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Arginine as an adjuvant to chemotherapy improves clinical outcome in active tuberculosis
Linköping University, Department of Clinical and Experimental Medicine, Medical Microbiology. Linköping University, Faculty of Health Sciences.
Microbiology and Tumour Biology Centre, Karolinska Institute, Stockholm, Sweden and Armauer Hansen Research Institute (AHRI), Addis Ababa.
Gondar College of Medical Sciences (GCMS), Gondar, Ethiopia .
Gondar College of Medical Sciences (GCMS), Gondar, Ethiopia .
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2003 (English)In: European Respiratory Journal, ISSN 0903-1936, E-ISSN 1399-3003, Vol. 21, no 3, 483-488 p.Article in journal (Refereed) Published
Abstract [en]

Nitric oxide (NO) is involved in the host defence against tuberculosis (TB). Patients with TB exhibit increased catabolism and reduced energy intake. Thus the hypothesis for this study was that restoring a relative deficiency in the amino acid arginine, the substrate for mycobactericidal NO production, would improve the clinical outcome of TB by increasing NO production.

In a randomised double-blind study, patients with smear-positive TB (n=120) were given arginine or placebo for 4 weeks in addition to conventional chemotherapy. Primary outcomes were sputum conversion, weight gain, and clinical symptoms after week 8. Secondary outcomes were sedimentation rate and levels of NO metabolites, arginine, citrulline, and tumour necrosis factor‐α.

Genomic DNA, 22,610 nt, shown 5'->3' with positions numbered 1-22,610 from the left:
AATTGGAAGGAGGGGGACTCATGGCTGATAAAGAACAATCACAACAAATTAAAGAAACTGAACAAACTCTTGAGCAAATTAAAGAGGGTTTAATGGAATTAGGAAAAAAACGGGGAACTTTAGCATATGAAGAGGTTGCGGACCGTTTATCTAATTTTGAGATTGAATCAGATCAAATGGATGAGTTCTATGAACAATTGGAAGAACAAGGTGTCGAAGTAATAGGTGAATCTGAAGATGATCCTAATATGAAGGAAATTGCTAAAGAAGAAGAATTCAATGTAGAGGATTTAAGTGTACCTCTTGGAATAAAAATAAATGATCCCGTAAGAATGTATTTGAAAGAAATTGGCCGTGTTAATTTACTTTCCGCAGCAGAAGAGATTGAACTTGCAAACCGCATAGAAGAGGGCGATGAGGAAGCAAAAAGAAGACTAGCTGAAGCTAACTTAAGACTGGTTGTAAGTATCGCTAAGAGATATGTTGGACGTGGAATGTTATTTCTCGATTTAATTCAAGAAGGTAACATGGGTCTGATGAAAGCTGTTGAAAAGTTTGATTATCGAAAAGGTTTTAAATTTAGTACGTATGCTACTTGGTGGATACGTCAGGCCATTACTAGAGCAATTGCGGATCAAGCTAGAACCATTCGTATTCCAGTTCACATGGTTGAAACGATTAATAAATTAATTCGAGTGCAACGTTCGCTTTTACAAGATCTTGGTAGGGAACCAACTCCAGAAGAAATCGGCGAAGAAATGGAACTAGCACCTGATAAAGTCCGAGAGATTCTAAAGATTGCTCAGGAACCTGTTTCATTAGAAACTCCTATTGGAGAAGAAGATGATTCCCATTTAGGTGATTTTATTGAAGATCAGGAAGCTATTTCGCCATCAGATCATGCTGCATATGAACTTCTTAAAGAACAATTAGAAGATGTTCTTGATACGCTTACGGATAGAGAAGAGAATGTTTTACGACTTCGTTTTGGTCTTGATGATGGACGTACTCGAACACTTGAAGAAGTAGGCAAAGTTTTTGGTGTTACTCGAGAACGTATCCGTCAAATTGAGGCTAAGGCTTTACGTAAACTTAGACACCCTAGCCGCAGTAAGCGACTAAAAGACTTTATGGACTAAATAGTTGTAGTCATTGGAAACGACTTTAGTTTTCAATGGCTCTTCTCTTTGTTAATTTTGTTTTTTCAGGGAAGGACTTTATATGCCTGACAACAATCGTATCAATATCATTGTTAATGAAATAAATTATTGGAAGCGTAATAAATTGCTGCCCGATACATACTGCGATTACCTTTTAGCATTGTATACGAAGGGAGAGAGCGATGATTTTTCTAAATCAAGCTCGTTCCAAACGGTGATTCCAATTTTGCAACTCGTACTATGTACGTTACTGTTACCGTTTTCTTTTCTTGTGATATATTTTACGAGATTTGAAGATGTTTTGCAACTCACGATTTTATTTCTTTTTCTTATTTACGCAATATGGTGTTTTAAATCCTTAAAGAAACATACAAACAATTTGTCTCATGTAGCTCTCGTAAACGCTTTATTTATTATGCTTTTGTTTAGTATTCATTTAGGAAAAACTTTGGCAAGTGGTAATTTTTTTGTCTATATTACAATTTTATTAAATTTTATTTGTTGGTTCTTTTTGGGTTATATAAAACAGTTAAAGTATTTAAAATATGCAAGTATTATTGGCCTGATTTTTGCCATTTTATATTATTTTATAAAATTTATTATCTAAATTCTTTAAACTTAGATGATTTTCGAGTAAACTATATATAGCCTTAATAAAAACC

Compared with the human immunodeficiency virus (HIV)−/TB+ placebo group, the HIV−/TB+ patients in the arginine group showed significant improvement, defined as increased weight gain, higher sputum conversion rate and faster reduction of symptoms, such as cough. The arginine level increased after week 2 in the HIV−/TB+ arginine group (100.2 µM (range 90.5–109.9) versus 142.1 µM (range 114.1–170.1)) compared with the HIV−/TB+ placebo group (105.5 µM (range 93.7–117.3) versus 95.7 µM (range 82.4–108.9)). HIV seroprevalence was 52.5%. No clinical improvement or increase in serum arginine was detected in arginine supplemented HIV+/TB+ patients compared with placebo.

Arginine is beneficial as an adjuvant treatment in human immunodeficiency virus-negative patients with active tuberculosis, most likely mediated by increased production of nitric oxide.

Place, publisher, year, edition, pages
2003. Vol. 21, no 3, 483-488 p.
Keyword [en]
arginine, human immunodeficiency virus, Mycobacterium tuberculosis, nitric oxide, tuberculosis, tumour necrosis factor-alpha
National Category
Medical and Health Sciences
URN: urn:nbn:se:liu:diva-47812DOI: 10.1183/09031936.03.00090702OAI: diva2:268708
Available from: 2009-10-11 Created: 2009-10-11 Last updated: 2012-09-21Bibliographically approved
In thesis
1. Nitric oxide in tuberculosis and leprosy
Open this publication in new window or tab >>Nitric oxide in tuberculosis and leprosy
2002 (English)Doctoral thesis, comprehensive summary (Other academic)
Abstract [en]